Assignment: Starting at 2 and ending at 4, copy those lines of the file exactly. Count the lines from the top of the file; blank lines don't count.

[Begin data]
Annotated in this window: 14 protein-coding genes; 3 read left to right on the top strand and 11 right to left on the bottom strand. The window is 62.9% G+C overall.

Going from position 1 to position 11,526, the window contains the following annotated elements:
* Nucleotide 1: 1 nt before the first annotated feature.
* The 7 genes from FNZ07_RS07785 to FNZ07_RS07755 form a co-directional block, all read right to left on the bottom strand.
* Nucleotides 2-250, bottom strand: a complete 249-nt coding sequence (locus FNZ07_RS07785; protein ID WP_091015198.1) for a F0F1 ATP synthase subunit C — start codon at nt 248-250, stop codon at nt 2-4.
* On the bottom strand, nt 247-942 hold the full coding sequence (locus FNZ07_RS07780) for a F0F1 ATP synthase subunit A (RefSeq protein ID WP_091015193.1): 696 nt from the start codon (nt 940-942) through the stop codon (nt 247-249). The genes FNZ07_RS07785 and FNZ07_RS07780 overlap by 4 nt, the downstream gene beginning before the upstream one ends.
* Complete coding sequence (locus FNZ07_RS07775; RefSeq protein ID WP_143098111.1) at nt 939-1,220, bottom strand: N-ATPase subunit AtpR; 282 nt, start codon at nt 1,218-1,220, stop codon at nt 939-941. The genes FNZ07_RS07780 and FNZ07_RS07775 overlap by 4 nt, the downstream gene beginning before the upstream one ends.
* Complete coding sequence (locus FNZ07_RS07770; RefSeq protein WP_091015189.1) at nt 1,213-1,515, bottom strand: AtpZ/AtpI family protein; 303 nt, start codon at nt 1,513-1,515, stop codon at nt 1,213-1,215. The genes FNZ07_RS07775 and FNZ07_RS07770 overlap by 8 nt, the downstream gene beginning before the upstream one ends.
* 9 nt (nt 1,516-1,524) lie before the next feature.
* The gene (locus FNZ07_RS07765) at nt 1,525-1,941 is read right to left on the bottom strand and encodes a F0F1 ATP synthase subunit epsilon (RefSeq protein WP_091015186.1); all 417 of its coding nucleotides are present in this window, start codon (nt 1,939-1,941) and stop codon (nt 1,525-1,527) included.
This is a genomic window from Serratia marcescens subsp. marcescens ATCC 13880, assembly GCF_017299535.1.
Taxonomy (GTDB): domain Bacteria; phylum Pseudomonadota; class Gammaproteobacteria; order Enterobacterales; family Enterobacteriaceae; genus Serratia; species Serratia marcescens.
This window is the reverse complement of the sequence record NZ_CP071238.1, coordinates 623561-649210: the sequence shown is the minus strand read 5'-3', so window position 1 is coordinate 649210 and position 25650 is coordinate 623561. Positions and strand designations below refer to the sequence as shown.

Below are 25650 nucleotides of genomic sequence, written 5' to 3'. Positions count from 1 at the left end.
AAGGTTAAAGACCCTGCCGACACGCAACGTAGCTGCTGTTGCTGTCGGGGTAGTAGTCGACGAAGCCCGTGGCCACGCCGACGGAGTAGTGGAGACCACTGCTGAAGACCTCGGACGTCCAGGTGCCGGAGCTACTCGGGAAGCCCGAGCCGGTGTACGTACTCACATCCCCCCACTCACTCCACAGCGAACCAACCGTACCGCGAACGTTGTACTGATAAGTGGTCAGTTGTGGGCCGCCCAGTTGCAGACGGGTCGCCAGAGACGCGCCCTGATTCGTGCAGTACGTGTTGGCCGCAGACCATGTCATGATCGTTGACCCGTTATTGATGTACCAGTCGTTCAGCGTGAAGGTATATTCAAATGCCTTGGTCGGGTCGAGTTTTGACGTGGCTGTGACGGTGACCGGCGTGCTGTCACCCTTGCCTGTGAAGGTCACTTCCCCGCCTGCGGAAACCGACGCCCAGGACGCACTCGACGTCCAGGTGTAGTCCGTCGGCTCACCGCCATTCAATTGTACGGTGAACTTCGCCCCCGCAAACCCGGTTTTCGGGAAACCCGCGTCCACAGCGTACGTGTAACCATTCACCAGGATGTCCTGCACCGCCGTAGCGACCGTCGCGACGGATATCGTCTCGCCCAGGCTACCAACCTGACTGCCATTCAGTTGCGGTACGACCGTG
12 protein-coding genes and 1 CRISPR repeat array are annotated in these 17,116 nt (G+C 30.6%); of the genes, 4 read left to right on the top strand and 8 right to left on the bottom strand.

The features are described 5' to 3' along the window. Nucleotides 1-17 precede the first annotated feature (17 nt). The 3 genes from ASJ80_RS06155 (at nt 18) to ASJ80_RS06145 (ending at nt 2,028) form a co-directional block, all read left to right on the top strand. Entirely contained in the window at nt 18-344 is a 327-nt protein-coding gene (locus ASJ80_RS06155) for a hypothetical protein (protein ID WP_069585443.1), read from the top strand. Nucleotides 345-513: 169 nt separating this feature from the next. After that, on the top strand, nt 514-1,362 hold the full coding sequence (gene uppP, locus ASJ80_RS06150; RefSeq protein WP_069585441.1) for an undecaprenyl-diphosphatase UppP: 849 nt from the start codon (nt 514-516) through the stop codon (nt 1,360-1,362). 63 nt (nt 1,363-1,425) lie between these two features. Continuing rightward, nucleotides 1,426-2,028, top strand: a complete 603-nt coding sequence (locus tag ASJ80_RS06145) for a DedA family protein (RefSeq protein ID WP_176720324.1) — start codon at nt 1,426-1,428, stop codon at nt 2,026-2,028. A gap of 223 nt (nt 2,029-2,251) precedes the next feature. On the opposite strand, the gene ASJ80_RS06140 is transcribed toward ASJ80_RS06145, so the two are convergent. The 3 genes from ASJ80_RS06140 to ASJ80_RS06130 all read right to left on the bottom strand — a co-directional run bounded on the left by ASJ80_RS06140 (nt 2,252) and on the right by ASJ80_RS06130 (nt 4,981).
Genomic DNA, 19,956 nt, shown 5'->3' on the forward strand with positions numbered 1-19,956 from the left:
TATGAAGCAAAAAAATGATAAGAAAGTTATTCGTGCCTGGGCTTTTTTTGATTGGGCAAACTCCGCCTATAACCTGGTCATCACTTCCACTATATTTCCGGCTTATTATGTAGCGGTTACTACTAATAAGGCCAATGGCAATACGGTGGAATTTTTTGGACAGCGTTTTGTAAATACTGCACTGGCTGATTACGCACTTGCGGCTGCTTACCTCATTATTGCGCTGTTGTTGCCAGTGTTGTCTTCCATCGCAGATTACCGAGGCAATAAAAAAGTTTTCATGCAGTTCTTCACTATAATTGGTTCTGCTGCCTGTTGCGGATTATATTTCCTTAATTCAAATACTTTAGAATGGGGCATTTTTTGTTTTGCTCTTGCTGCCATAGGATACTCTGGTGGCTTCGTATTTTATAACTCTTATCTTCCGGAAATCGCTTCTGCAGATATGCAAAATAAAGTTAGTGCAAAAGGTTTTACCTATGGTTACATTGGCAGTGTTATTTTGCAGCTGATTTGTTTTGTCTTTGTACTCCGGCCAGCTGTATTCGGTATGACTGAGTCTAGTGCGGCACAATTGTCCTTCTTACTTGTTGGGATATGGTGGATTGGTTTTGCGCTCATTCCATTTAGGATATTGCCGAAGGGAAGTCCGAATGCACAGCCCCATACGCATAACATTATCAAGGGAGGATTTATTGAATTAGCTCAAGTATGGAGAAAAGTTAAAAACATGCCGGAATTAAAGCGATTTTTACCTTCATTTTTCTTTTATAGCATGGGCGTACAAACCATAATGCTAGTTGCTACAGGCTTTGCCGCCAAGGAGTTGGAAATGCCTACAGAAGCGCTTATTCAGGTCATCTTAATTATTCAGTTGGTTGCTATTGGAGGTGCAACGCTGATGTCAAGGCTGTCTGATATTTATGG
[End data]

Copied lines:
Going from position 1 to position 11,526, the window contains the following annotated elements:
* Nucleotide 1: 1 nt before the first annotated feature.
* The 7 genes from FNZ07_RS07785 to FNZ07_RS07755 form a co-directional block, all read right to left on the bottom strand.